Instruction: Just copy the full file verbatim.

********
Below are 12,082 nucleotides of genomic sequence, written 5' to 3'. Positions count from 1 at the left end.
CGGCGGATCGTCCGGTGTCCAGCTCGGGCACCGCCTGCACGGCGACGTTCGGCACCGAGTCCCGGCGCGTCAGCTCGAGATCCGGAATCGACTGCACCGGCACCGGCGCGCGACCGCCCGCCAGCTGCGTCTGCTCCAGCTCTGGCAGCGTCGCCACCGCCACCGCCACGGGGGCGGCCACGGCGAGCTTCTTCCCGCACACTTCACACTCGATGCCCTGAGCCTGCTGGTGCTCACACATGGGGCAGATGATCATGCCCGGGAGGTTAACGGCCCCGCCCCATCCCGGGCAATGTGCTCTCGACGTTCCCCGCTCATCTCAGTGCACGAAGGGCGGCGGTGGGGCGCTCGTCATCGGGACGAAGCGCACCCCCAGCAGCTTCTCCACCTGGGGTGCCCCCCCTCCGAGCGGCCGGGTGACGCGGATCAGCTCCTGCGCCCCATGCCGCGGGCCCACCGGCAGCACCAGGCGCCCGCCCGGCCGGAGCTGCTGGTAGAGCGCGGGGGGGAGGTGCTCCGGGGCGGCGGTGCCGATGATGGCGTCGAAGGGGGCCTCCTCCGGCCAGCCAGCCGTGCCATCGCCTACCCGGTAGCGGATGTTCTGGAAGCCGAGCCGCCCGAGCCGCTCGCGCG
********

Below are 12,082 nucleotides of genomic sequence, written 5' to 3'. Positions count from 1 at the left end.
CGGCGGATCGTCCGGTGTCCAGCTCGGGCACCGCCTGCACGGCGACGTTCGGCACCGAGTCCCGGCGCGTCAGCTCGAGATCCGGAATCGACTGCACCGGCACCGGCGCGCGACCGCCCGCCAGCTGCGTCTGCTCCAGCTCTGGCAGCGTCGCCACCGCCACCGCCACGGGGGCGGCCACGGCGAGCTTCTTCCCGCACACTTCACACTCGATGCCCTGAGCCTGCTGGTGCTCACACATGGGGCAGATGATCATGCCCGGGAGGTTAACGGCCCCGCCCCATCCCGGGCAATGTGCTCTCGACGTTCCCCGCTCATCTCAGTGCACGAAGGGCGGCGGTGGGGCGCTCGTCATCGGGACGAAGCGCACCCCCAGCAGCTTCTCCACCTGGGGTGCCCCCCCTCCGAGCGGCCGGGTGACGCGGATCAGCTCCTGCGCCCCATGCCGCGGGCCCACCGGCAGCACCAGGCGCCCGCCCGGCCGGAGCTGCTGGTAGAGCGCGGGGGGGAGGTGCTCCGGGGCGGCGGTGCCGATGATGGCGTCGAAGGGGGCCTCCTCCGGCCAGCCAGCCGTGCCATCGCCTACCCGGTAGCGGATGTTCTGGAAGCCGAGCCGCCCGAGCCGCTCGCGCG